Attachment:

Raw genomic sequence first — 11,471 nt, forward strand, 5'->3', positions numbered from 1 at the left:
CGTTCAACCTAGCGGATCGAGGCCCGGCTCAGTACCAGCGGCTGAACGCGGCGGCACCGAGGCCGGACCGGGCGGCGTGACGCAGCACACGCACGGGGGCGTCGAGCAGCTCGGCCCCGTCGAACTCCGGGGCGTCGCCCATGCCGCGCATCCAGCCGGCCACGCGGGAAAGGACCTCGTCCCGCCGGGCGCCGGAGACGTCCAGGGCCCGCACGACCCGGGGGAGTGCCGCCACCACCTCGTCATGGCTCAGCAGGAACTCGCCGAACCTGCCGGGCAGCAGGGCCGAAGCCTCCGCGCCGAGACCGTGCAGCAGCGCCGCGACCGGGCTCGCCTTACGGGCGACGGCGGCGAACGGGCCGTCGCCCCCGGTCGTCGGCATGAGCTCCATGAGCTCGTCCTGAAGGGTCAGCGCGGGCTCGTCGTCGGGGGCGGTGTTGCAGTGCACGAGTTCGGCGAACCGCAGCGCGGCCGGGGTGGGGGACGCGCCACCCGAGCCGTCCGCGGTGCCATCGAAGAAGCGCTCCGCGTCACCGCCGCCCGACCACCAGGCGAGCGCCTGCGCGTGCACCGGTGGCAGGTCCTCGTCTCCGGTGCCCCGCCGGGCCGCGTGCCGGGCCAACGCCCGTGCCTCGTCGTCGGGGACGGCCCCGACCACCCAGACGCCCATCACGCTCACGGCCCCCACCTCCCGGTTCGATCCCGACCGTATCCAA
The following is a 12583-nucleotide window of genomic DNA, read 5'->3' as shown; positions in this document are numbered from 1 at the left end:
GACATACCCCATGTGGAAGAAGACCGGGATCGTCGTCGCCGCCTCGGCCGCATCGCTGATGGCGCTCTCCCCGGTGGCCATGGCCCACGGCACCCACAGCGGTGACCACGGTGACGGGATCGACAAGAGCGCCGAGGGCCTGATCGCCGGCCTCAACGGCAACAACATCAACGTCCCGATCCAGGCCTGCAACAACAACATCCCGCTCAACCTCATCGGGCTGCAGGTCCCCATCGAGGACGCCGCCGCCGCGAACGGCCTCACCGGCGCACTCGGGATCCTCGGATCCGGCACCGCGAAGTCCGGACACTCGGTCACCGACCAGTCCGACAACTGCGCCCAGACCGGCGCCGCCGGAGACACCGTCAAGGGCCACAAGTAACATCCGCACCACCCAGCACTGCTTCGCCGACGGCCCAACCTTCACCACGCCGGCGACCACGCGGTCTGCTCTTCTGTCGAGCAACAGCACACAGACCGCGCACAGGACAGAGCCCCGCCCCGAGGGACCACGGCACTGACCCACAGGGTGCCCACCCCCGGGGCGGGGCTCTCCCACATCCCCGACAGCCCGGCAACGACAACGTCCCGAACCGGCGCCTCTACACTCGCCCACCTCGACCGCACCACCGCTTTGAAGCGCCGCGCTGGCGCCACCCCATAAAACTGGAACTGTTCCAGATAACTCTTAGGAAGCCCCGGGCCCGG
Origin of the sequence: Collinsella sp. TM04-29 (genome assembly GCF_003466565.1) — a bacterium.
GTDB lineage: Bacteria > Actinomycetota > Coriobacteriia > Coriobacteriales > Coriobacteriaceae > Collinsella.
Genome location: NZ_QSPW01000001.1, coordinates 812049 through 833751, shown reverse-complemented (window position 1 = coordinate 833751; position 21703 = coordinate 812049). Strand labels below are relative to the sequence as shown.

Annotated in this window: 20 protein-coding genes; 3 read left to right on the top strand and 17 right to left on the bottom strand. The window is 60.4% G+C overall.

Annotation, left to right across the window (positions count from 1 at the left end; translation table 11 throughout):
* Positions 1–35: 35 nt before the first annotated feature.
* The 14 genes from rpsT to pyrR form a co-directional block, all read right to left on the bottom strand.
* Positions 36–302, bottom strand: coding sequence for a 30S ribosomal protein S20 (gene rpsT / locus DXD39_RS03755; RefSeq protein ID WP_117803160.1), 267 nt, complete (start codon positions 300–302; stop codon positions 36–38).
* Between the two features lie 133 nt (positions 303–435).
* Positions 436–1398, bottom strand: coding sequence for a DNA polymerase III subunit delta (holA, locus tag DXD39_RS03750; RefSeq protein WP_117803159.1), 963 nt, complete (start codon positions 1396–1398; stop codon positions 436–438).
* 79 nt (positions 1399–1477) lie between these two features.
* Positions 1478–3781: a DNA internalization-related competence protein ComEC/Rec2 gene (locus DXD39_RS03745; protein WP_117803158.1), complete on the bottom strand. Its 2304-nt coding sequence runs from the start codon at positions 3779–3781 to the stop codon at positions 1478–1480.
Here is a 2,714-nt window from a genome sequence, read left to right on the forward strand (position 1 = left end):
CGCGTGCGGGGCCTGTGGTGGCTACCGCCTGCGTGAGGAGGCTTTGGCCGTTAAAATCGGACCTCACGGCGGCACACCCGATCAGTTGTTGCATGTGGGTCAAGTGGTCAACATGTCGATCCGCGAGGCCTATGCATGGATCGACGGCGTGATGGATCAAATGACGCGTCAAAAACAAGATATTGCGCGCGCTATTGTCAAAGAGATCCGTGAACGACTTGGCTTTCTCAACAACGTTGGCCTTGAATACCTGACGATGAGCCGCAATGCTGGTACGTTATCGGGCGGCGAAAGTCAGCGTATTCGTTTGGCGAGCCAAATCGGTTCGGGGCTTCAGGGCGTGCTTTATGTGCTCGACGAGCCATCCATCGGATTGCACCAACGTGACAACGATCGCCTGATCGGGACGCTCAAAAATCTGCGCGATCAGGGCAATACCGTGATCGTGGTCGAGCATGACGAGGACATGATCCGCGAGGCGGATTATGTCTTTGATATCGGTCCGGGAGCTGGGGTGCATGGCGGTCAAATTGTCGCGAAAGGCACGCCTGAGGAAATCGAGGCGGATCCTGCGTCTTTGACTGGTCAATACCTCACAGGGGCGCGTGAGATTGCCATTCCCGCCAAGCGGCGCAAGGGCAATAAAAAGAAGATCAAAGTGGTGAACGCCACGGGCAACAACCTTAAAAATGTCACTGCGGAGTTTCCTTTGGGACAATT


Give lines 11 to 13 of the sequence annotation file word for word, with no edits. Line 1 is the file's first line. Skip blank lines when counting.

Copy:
* The 14 genes from rpsT to pyrR form a co-directional block, all read right to left on the bottom strand.
* Positions 36–302, bottom strand: coding sequence for a 30S ribosomal protein S20 (gene rpsT / locus DXD39_RS03755; RefSeq protein ID WP_117803160.1), 267 nt, complete (start codon positions 300–302; stop codon positions 36–38).
* Between the two features lie 133 nt (positions 303–435).